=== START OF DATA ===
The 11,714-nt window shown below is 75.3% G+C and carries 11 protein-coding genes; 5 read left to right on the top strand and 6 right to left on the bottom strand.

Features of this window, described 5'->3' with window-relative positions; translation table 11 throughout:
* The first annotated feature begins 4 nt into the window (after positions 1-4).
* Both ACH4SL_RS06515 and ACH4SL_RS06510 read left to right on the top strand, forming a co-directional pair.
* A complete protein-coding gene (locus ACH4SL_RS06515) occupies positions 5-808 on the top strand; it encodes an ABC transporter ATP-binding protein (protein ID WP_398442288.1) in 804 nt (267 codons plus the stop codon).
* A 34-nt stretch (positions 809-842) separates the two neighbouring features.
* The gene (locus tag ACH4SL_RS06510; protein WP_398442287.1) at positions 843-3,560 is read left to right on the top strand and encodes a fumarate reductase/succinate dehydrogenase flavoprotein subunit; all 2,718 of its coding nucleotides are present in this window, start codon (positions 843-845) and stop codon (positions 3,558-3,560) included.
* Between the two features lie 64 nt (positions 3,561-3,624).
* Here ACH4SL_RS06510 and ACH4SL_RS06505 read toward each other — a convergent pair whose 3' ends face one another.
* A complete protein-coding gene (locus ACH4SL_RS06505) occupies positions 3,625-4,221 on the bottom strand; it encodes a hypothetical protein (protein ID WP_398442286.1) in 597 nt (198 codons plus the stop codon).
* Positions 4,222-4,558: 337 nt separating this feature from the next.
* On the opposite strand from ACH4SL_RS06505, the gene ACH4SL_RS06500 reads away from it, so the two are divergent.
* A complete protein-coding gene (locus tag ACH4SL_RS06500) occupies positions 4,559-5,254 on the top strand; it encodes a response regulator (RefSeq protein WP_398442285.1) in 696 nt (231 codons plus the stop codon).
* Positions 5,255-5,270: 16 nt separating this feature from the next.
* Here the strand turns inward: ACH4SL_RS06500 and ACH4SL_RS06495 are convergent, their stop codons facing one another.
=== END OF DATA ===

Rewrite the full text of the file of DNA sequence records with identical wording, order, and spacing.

The 11,714-nt window shown below is 75.3% G+C and carries 11 protein-coding genes; 5 read left to right on the top strand and 6 right to left on the bottom strand.

Features of this window, described 5'->3' with window-relative positions; translation table 11 throughout:
* The first annotated feature begins 4 nt into the window (after positions 1-4).
* Both ACH4SL_RS06515 and ACH4SL_RS06510 read left to right on the top strand, forming a co-directional pair.
* A complete protein-coding gene (locus ACH4SL_RS06515) occupies positions 5-808 on the top strand; it encodes an ABC transporter ATP-binding protein (protein ID WP_398442288.1) in 804 nt (267 codons plus the stop codon).
* A 34-nt stretch (positions 809-842) separates the two neighbouring features.
* The gene (locus tag ACH4SL_RS06510; protein WP_398442287.1) at positions 843-3,560 is read left to right on the top strand and encodes a fumarate reductase/succinate dehydrogenase flavoprotein subunit; all 2,718 of its coding nucleotides are present in this window, start codon (positions 843-845) and stop codon (positions 3,558-3,560) included.
* Between the two features lie 64 nt (positions 3,561-3,624).
* Here ACH4SL_RS06510 and ACH4SL_RS06505 read toward each other — a convergent pair whose 3' ends face one another.
* A complete protein-coding gene (locus ACH4SL_RS06505) occupies positions 3,625-4,221 on the bottom strand; it encodes a hypothetical protein (protein ID WP_398442286.1) in 597 nt (198 codons plus the stop codon).
* Positions 4,222-4,558: 337 nt separating this feature from the next.
* On the opposite strand from ACH4SL_RS06505, the gene ACH4SL_RS06500 reads away from it, so the two are divergent.
* A complete protein-coding gene (locus tag ACH4SL_RS06500) occupies positions 4,559-5,254 on the top strand; it encodes a response regulator (RefSeq protein WP_398442285.1) in 696 nt (231 codons plus the stop codon).
* Positions 5,255-5,270: 16 nt separating this feature from the next.
* Here the strand turns inward: ACH4SL_RS06500 and ACH4SL_RS06495 are convergent, their stop codons facing one another.